However, it cannot be right to assume that the employees are inclusive in the leadership system just because the leader is concerned with them in an organisation (Choi et al. , 2017). The concern is only aimed at reaching a mutual argument that the decisions made by the leaders are best for everyone, and that everybody should follow them for the effectiveness of the final goal. Similar to the Autocratic leadership, this form may be appropriate in solving the situation. Kirtsy’s Persuasive leadership has its own merits.

Sandwich factory can benefit from persuasive management style in cases where the task at hand has slight complications that need more caution and attention. At this point, it would be very necessary to rely on the decision of an expert who can break down all the complex structures into simple and understandble systems (Choi et al.. 2017). The decisions are also explained according to the order at which they will occur to achieve and accomplish the final goal (Ozer & T? naztepe, 2014). The leaders are also left with the responsibility of designing the format according to which the events will flow depending on the circumstances.

Kirtsy’s Persuasive leadership has certain disadvantages. First, she may not get enough support from the employees. Given the fact the employees may not take part in the process of decision making, they may as well lack faith in the decisions made, which can cause conflict in the organisation. A system that lacks support from the employees also has no access to ideas, which is one of the most valuable resources that a business has. As a result, the organisation may show reduced productivity due to the incompetence of employees (Sternberg, 2013).

In addition, persuasive leadership uses a one-way communication model, which is very unlikely to be effective as productivity needs consultation. Persuasive leadership can be very productive in situations and conditions that best suit it, and therefore, it should be applied effectively. Leader-Member Exchange- Consultative Leadership Style Consultative leadership is another form of modern leadership in the current generation of Sandwich factory. It is a task-oriented leadership style. It has a great focus on the results of the project just as the directive style of leadership.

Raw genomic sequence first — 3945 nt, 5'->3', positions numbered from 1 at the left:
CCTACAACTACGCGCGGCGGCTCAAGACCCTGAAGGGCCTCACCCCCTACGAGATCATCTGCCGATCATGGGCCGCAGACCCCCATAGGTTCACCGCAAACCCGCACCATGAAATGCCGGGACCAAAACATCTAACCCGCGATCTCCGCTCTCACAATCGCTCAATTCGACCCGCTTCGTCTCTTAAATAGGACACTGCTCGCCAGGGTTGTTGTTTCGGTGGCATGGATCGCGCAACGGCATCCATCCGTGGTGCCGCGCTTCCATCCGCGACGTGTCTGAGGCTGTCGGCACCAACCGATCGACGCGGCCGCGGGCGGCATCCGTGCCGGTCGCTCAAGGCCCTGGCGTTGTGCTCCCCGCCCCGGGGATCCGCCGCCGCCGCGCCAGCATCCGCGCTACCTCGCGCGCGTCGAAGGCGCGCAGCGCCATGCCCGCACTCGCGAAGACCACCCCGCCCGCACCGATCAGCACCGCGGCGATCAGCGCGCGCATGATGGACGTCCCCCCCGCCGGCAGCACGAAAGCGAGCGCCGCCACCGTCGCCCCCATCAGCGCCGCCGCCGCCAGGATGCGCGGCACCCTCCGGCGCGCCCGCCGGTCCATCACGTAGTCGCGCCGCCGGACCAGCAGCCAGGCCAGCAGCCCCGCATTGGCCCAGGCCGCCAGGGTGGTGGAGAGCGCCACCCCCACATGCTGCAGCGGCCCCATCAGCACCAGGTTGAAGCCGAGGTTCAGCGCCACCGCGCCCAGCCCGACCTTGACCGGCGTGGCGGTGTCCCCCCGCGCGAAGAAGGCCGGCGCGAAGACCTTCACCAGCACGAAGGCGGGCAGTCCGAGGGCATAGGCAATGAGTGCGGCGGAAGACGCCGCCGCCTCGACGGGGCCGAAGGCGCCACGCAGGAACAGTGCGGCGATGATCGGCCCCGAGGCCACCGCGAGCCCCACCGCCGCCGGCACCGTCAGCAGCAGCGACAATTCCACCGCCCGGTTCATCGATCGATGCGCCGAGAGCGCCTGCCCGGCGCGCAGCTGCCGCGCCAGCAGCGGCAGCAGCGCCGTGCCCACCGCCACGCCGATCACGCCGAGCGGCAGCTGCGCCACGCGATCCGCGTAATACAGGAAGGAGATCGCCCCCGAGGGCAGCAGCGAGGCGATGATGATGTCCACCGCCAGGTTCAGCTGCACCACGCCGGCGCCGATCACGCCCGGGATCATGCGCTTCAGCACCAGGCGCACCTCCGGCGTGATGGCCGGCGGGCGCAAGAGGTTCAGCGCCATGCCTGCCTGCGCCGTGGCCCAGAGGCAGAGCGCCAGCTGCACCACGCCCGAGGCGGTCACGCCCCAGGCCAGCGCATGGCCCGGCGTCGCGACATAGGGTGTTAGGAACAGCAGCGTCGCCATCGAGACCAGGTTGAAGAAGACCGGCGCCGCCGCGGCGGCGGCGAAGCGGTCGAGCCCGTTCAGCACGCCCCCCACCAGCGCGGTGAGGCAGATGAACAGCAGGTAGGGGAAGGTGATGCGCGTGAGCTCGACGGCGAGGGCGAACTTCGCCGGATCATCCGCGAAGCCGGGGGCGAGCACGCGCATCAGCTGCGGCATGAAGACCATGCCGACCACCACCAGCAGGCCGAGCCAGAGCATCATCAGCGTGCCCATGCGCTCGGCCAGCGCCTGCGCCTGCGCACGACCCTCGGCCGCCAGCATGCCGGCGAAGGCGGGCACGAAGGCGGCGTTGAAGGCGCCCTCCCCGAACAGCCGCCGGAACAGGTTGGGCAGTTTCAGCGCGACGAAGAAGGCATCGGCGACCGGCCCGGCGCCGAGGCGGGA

It is evident fromthe case study that Kirtsy comes up with an SMT to improve the leader-subject relationship. She trusts her staff and opens to share their new ideas for a relational mutual exchange. The staff are enjoying devolution of authority, and Kirtsy is no longer in control of freak. Despite consultative leader sharing the same qualities as the directive leader in organisations, the consultative leader has a gone a further step above the directive leader regarding the performance (Clark, 2013). The consultative leader appreciates his/her subjects for their opinions and ideas.

The discussion between the leader and his subjects is very important as it gives room to have ideas and opinions from different brains, which can give credible results when put together. The ultimate finality in decision making is in the hands of the leaders, but he or she is always willing to listen to the subjects before settling down to make an inclusive decision. The type of leadership occurs where the leader may not be in the position to know everything about a particular situation at hand, which is what calls for the views and opinions of the team who may have been on the ground for some time to come up with very informed decisions.